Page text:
610 Wetland Hardwood Forest: These wetlands are dominated by bald cypress (Taxodium distichum), black gum (Nyssa sylvatica), sweetgum (Liquidambar styraciflua), sweet bay (Magnolia virginiana), slash pine, and red maple (Acer rubrum). The understory species include gallberry (Ilex glabra), saw palmetto, cinnamon fern (Osmunda cinnamomeum), and Virginia chainfern (Woodwardia virginica).

620 Wetland Coniferous Forest: The wetland coniferous forest is comprised of a canopy of slash and loblolly pine and a sparse understory of red root, gallberry and Virginia fern.

640 Vegetated Non-Forested: There are two vegetated non-forested wetlands identified within the project boundaries. These two small wetland areas consist of red root (Lachnanthes caroliana), cinnamon fern, fetterbush (Lyonia lucida) and a scattered black gum seed trees.

436 Upland Scrub, Pine and Hardwoods: About half of the onsite uplands of the property are dominated by long leaf pine (Pinus palustris), loblolly pine (P. taeda), live oak (Quercus virginiana), water oak (Q. nigra), saw palmetto (Serenoa repens), and bracken fern (Pteridium aquilinum). The Southwestern portion of this upland habitat consists of land previously occupied by residential homes. Those homes have been torn down or removed.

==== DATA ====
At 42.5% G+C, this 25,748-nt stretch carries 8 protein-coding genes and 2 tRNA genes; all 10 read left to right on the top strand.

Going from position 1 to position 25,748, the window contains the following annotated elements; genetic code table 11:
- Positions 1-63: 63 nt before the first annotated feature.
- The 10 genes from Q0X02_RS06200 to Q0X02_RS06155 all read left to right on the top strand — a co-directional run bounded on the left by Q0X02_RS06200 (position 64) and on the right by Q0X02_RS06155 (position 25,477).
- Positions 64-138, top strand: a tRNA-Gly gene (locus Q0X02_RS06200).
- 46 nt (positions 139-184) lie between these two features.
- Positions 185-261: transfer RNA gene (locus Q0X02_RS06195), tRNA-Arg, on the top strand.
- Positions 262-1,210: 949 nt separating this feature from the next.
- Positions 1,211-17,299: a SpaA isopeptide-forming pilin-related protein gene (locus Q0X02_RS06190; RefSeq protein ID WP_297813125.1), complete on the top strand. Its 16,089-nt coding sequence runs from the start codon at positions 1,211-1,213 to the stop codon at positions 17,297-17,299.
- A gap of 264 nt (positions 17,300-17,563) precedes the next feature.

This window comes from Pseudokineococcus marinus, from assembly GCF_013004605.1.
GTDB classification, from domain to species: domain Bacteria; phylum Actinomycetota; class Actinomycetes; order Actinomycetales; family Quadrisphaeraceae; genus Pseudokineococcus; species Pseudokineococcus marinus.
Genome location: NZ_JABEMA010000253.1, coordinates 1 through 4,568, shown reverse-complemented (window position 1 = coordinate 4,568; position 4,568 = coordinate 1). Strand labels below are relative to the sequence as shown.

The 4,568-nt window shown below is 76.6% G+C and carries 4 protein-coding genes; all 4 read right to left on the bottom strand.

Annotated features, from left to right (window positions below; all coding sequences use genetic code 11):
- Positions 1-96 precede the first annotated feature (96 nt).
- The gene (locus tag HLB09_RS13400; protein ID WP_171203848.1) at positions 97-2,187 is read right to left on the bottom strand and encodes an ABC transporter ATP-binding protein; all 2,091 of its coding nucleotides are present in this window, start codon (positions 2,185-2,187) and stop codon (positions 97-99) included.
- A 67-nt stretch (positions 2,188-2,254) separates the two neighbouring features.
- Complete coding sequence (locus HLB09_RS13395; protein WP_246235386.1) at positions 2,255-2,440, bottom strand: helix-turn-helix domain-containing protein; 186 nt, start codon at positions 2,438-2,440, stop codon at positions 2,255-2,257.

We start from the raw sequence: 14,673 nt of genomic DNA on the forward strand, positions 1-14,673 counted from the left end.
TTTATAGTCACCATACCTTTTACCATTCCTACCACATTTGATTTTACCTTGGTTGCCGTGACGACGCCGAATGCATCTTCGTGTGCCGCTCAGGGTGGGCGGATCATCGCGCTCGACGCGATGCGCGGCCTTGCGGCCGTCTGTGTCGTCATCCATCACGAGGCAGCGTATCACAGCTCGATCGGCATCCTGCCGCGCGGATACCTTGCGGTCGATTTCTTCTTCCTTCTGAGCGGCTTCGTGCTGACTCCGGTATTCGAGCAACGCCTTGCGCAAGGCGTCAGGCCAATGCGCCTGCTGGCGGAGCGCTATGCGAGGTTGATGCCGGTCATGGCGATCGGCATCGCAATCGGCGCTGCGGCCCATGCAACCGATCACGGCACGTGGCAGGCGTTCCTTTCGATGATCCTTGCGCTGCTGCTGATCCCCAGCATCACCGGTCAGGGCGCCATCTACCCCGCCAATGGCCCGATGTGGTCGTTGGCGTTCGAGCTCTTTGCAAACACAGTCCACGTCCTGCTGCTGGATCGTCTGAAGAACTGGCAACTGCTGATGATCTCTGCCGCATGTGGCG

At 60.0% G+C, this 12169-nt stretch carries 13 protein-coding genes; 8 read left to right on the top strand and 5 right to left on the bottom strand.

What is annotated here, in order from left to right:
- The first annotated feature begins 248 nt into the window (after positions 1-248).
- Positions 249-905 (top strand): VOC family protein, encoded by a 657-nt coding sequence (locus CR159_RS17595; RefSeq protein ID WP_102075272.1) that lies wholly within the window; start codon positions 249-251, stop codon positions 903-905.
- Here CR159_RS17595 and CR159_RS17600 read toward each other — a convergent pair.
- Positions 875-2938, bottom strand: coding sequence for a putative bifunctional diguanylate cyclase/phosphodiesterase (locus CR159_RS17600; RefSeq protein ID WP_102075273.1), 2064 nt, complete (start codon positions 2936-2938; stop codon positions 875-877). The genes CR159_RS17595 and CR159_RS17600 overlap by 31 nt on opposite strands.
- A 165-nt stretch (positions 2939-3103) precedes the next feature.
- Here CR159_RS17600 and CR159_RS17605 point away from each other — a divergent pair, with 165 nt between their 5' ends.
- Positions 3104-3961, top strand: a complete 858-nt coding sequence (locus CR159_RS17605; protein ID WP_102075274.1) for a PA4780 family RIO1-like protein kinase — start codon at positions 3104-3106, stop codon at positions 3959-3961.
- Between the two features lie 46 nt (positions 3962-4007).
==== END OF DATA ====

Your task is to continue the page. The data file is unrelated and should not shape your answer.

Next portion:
440 Tree Plantation: Slash pine (P. elliottii) is planted through the property. This pine tree dominates the canopy, however, there are some sweetgum (Liquidambar styraciflua), and water oak that were identified in the mid story Understory vegetation consists of saw palmetto, blueberry (Vaccinium spp.), bracken fern, and blackberry (Rubus spp.).

520 Pond: A pond is located in the center of the project site. This man-made pond was created prior to 1994.

PROJECT HISTORY: The applicant has worked with Nassau County to potentially exchange ownership of county owned land (labeled as Phase 8) for the parcel labeled as School/County Park Site all of which is depicted onthe site plan included with the permit drawings. This area would be the proposed location of a county school and county park. The applicant has stated that Amelia Passage Boulevard needs to be in the currently proposed location due to the county needing a safe location of the road in respect to the location of the proposed school. Any additional proposed impacts to the wetlands due to the construction of the school would be evaluated at the time the county applies for a Corps permit.